Sunday, 20 November 2011

Salonica / Thessalonica, 1867

The magazine account below is derived from the report (in a competing magazine?) of two English ladies who travelled to Athens for the warm weather.

"But the real curiosity of Salonica is its population, that strange medley of antipathetic races. The Therma of ancient history, and the Thessalonica of St. Paul’s Epistles, yields at present the curious instance of a city historically Greek, politically Turkish, geographically Bulgarian, and ethnographically Jewish. Out of about 60,000 inhabitants some 40,000 are Hebrews. These came from Spain, whence they were expelled by the Inquisition. The Hebrews settled in Salonica are handsome, many of them auburn-haired, and their women often delicate and even fair."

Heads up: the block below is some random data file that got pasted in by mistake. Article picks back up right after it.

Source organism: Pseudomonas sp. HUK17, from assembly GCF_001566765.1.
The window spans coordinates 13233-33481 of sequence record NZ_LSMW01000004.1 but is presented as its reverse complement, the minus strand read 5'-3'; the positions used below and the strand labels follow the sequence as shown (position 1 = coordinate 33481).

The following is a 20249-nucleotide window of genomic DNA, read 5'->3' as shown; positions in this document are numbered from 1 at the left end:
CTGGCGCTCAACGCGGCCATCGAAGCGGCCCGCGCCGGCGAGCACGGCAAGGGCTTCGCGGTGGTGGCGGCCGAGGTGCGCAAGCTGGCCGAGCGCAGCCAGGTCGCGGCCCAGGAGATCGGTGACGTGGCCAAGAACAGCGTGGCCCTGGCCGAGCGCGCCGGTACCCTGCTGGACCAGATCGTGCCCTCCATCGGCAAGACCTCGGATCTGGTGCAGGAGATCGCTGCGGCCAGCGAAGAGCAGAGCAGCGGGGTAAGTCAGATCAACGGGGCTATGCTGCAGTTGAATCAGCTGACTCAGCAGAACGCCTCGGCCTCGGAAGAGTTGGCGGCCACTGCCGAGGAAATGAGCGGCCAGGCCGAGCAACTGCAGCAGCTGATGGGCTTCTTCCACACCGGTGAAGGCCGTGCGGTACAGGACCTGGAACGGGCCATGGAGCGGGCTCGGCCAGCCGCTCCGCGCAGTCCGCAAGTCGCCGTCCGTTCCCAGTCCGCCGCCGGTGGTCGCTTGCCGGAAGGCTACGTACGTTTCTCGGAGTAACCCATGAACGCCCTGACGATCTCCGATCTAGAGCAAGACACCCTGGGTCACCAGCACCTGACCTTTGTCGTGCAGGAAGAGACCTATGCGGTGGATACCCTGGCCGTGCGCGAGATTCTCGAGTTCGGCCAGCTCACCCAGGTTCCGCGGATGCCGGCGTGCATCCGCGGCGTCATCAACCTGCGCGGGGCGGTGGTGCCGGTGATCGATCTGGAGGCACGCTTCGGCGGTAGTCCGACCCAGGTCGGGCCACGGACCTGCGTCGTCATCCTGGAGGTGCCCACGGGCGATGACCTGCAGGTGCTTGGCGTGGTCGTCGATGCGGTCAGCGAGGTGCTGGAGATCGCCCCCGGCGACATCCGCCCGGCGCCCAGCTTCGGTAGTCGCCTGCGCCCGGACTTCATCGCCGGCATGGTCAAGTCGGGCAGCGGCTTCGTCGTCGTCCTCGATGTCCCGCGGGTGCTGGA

Source: Harper's new monthly magazine: The Turks, the Greeks and the Slavons. Volume 35, 1867. Page 297

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